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ASSESSING AND TREATING PATIENTS WITH BIPOLAR DISORDER

ASSESSING AND TREATING PATIENTS WITH BIPOLAR DISORDER
Bipolar disorder is a unique disorder that causes shifts in mood and energy, which results in depression and mania for patients. Proper diagnosis of this disorder is often a challenge for two reasons: 1) patients often present as depressive or manic but may have both; and 2) many symptoms of bipolar disorder are similar to other disorders. Misdiagnosis is common, making it essential for you to have a deep understanding of the disorder’s pathophysiology. For this Assignment, as you examine the patient case study in this week’s Learning Resources, consider how you might assess and treat patients presenting with bipolar disorder.
TO PREPARE FOR THIS ASSIGNMENT:
• Review this week’s Learning Resources, including the Medication Resources indicated for this week.
• Reflect on the psychopharmacologic treatments you might recommend for the assessment and treatment of patients requiring bipolar therapy.
THE ASSIGNMENT: 5 PAGES
For this assignment, you will write a 5-page paper on the topic of bipolar and bipolar and related disorders. You will create this guide as an assignment; therefore, a title page, introduction, conclusion, and reference page are required. You must include a minimum of 3 scholarly supporting resources outside of your course-provided resources.
In your paper, you will choose one of the following diagnoses: Bipolar I, Bipolar II, Cyclothymic Disorder, Substance/Medication-Induced Bipolar and Related Disorder, Bipolar and Related Disorder Due to Another Medical Condition. Your paper will include discussion for your chosen diagnosis of bipolar and related disorders on the following:
• Prevalence and Neurobiology of your chosen disorder
• Discuss the differences between your chosen disorder and one other bipolar and related disorders in relation to the diagnostic criteria, including presentation of symptoms according to DSM 5 TR criteria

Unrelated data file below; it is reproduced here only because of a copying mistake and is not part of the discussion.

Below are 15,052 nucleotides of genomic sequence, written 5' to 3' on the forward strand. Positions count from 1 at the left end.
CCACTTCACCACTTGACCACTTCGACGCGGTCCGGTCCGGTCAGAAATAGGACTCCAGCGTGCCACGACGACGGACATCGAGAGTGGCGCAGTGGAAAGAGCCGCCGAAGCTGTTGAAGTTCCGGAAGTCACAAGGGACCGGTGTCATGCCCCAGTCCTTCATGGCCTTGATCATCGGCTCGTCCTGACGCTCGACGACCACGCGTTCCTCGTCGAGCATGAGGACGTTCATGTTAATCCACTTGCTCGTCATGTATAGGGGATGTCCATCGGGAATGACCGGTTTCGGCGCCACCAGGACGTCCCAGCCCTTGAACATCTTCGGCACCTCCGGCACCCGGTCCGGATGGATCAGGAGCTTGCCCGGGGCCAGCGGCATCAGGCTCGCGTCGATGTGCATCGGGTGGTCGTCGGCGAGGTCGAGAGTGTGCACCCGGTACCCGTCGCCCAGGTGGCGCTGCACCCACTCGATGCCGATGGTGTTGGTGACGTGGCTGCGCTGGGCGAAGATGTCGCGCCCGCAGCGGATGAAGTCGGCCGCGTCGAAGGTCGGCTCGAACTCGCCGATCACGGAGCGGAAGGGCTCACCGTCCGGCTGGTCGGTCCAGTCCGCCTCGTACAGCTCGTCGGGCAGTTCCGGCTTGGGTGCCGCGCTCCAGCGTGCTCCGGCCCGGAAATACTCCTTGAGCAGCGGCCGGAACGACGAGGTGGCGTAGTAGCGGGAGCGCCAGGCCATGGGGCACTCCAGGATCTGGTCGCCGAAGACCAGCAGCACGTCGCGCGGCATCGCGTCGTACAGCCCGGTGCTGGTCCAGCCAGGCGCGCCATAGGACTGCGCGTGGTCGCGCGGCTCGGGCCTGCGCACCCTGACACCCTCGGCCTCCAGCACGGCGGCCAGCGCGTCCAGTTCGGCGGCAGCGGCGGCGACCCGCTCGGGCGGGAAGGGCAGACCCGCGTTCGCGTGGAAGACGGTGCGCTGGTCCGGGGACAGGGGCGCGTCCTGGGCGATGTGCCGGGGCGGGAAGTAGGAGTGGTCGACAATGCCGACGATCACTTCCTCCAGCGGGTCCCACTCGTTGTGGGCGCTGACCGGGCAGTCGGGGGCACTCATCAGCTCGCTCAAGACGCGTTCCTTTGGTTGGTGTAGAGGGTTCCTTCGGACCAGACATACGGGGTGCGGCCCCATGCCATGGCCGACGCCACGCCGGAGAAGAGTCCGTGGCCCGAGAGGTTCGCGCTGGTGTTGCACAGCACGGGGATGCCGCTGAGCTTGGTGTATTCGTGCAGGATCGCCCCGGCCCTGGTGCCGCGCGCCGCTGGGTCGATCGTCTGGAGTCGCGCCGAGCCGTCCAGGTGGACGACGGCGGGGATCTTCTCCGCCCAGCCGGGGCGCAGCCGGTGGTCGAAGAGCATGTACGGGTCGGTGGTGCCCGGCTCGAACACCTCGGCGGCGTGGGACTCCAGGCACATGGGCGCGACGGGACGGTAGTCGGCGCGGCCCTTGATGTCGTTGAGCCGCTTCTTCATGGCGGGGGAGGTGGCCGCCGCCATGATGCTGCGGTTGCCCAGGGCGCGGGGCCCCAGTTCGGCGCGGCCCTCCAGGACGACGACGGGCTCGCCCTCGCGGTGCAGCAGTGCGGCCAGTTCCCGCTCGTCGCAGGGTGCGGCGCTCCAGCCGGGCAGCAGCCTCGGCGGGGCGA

• Discuss special populations and considerations (children, adolescents, pregnancy/post-partum, older adult, emergency care) for your chosen bipolar and related disorder; demonstrating critical thinking beyond basics of HIPPA and informed consent with discussion of at least one for EACH category: legal considerations, ethical considerations, cultural considerations, social determinants of health.
• Discuss FDA and/or clinical practice guidelines approved pharmacological treatment options in relation to acute and mixed episodes vs maintenance pharmacological treatment for your chosen bipolar and related disorder
• Of the medication treatment options for your chosen disorder discuss side effects, FDA approvals and warnings. What is important to monitor in terms of labs, comorbid medical issues with why important for monitoring
• Provide 3 examples of how to write a proper prescription that you would provide to the patient or transmit to the pharmacy.

FIND THE ATTACHED GRADING RUBRIC FOR GUIDANCE ON MARKS DISTRUBUTION
Bipolar Disorder: A Guide for Healthcare Providers
Introduction
Bipolar disorder is a chronic and disabling mental illness characterized by extreme shifts in mood and energy levels. Effective diagnosis and management requires recognizing the complex nature of this condition and individualizing treatment for each patient. This guide aims to provide healthcare providers an overview of bipolar disorder and evidence-based strategies for assessment and care.
Prevalence and Neurobiology
Bipolar I disorder affects approximately 1-2% of the population worldwide (1). The exact causes are unknown, but genetic and environmental factors are implicated (2). Neuroimaging and postmortem studies point to abnormalities in brain regions involved in emotion regulation and reward processing, such as the prefrontal cortex and amygdala (3,4). Imbalances in neurotransmitters like dopamine and serotonin are also thought to play a role (5).
Diagnosis and Differential Diagnosis
Diagnosis is based on criteria outlined in the DSM-5 and involves a clinical interview to determine if a patient has experienced manic, hypomanic or depressive episodes (6). It can be difficult to distinguish bipolar disorder from conditions with similar symptoms such as major depressive disorder, borderline personality disorder or substance use disorders (7). A thorough history and longitudinal course are important to arrive at an accurate diagnosis.